An estimated 21. 7 million men and 5 million women die each year from blood clots either a heart attack or stroke. When they grow up some die in their 40s and 50s and others in their 70s and 80s. There are many treatments but there is no cure or long-term treatment for these blood clots.
An international team of researchers in EPFLs Healthy and Circulatory Stem Cell Laboratory has deciphered a cellular mechanism for the regeneration of some blood clots. We identified a unique mechanism during the second phase of the Langerhans phase of the retina and that directly favors the growth of newly formed blood clots explains Jonas Bethke chair of the Laboratorys Department of Experimental Physiology.
The study published in Nature Communications was carried out using cell cultures derived from human retina mouse and human vascular tissue. In addition to filling in gaps in our knowledge about all types of blood vessels the researchers also quantified the working of a protein (FasN2) that provides vascular elasticity to blood vessels. FasN2 is a crucial protein with respect to vascular elasticity stresses Jonas Bethke.
As a result of coaxing this protein into vascular tissue we were able to correlate with molecular consequences of the previously observed vascular distortion in human Langerhans macaques treated with vascular endothelium derived from human blood donors explains Macron G. Vlieger the projects lead author.
Clastrophogenic blood vessels or blood vessels form around 1 centimeter of blood circulation contrasting greatly with the size found in cutaneous veins which form around 2 centimeters of blood circulation. Increased clavalrance means a more secure transfer of oxygen-rich blood even without a transfusion. Consequently the size of the vessels decreases with age which means older adults have an increased risk of blood clots.
Our findings provide us with a new understanding of the regenerative mechanisms that support blood vessel expansion during aging providing us with potentially significant clues for the development of new therapies for helping to treat blood clots and aid tissue regeneration continues Jonas Bethke.
All the blood vessels in the retina grow in a proliferative manner during the first few months but some vessels grow out during later stages yielding an elongated or series of veins. In light of the elongated Mucosal Original Skin (MOS) endothelium-a liner that ties the blood vessels -local migratory factors triggered a change in the distribution of blood vessels in the retina. This in turn fostered an expansion of blood vessels over the retina. This was supported by a controllable epigenetic factor (NicG) that exerted smooth muscle growth through a cellular pathway. Under these conditions the flow of blood increases up to a level that parallels that of the mature human Langerhans.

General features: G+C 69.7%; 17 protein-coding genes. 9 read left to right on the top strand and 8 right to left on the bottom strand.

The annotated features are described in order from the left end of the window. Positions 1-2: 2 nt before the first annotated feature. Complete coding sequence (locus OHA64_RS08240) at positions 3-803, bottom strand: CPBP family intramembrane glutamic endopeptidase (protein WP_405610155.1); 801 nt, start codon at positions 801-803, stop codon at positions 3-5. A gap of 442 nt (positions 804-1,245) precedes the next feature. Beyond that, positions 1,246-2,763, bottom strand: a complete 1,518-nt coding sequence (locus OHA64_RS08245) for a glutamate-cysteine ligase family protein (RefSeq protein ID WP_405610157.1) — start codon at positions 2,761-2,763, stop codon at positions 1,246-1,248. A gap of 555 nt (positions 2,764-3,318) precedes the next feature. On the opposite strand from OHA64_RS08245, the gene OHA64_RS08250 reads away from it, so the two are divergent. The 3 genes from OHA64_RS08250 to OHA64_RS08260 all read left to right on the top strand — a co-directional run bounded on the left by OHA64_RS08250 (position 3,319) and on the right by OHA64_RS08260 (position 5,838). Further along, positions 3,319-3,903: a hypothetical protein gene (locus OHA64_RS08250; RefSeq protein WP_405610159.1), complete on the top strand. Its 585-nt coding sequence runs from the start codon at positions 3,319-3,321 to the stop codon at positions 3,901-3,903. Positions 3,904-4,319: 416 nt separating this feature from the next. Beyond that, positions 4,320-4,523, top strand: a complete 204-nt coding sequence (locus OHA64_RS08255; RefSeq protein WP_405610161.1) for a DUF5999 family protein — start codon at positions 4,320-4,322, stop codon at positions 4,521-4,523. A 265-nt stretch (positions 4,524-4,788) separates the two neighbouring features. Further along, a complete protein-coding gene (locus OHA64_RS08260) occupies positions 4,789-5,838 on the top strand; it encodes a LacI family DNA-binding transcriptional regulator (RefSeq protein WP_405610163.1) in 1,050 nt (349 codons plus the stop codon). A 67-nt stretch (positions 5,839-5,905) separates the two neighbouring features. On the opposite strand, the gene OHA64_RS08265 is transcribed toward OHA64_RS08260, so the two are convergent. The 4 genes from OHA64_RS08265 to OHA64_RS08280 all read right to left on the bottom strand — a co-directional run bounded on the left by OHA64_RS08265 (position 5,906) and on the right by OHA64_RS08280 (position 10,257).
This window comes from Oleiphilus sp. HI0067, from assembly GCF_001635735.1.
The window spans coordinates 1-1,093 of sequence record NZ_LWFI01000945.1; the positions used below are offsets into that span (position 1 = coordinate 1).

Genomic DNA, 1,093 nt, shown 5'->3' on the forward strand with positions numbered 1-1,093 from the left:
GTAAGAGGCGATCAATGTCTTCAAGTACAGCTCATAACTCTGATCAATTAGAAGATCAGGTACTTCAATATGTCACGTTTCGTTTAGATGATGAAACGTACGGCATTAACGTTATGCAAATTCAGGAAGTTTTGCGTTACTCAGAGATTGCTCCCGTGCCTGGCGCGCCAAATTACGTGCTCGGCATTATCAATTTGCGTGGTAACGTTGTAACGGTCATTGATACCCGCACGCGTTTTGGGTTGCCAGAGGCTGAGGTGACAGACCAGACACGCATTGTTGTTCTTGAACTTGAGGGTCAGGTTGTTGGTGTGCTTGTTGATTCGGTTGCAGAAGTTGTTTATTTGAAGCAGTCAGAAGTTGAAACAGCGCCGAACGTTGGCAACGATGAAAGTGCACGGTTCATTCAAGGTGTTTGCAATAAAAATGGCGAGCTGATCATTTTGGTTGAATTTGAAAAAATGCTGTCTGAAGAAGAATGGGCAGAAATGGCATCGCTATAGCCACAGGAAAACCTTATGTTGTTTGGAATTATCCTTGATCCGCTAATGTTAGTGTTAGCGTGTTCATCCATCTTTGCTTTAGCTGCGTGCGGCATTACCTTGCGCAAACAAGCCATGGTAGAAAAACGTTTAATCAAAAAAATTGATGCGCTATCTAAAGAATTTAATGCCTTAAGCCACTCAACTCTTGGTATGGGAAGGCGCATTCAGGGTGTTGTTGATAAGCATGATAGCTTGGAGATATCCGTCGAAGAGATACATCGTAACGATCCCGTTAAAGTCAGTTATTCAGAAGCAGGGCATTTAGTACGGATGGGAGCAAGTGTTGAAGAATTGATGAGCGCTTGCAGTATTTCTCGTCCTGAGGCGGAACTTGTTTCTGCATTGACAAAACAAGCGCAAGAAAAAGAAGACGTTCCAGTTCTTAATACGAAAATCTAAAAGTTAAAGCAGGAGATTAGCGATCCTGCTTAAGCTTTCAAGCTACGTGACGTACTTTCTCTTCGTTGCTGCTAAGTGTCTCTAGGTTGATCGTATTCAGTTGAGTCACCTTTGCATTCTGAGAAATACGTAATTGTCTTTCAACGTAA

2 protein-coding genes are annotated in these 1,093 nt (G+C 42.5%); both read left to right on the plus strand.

We think that this mechanism actually assists in blood vessel assembly and effectively surrounds these vessels in order to make them more vascularizable. In order to achieve this the produced vascular stimulation (gradual deformation) must not only be sufficient to remove any blood vessels but also act upon Chae and T cells not only in the vascular center but slightly in the periphery explains Kras Gonna Majd third author and researcher at the European Central Research Centre for Tumour and Melanoma Biology.
The team implanted human or mouse retina cells into the lab of professor Gerd Mhlemann at EPFL. In order to study these cells the scientists had to simultaneously counter the recent and topographic rise in blood vessels. This process was required on the model organism and required new technologies so it was really fascinating explains Jonas Bethke. With the retina-on-a-chip he was also able to record the mechanical stretch extending what would looks like an adult retina and the observed phenomenon-the displacement of blood vessels-was directly measurable in the cell culture.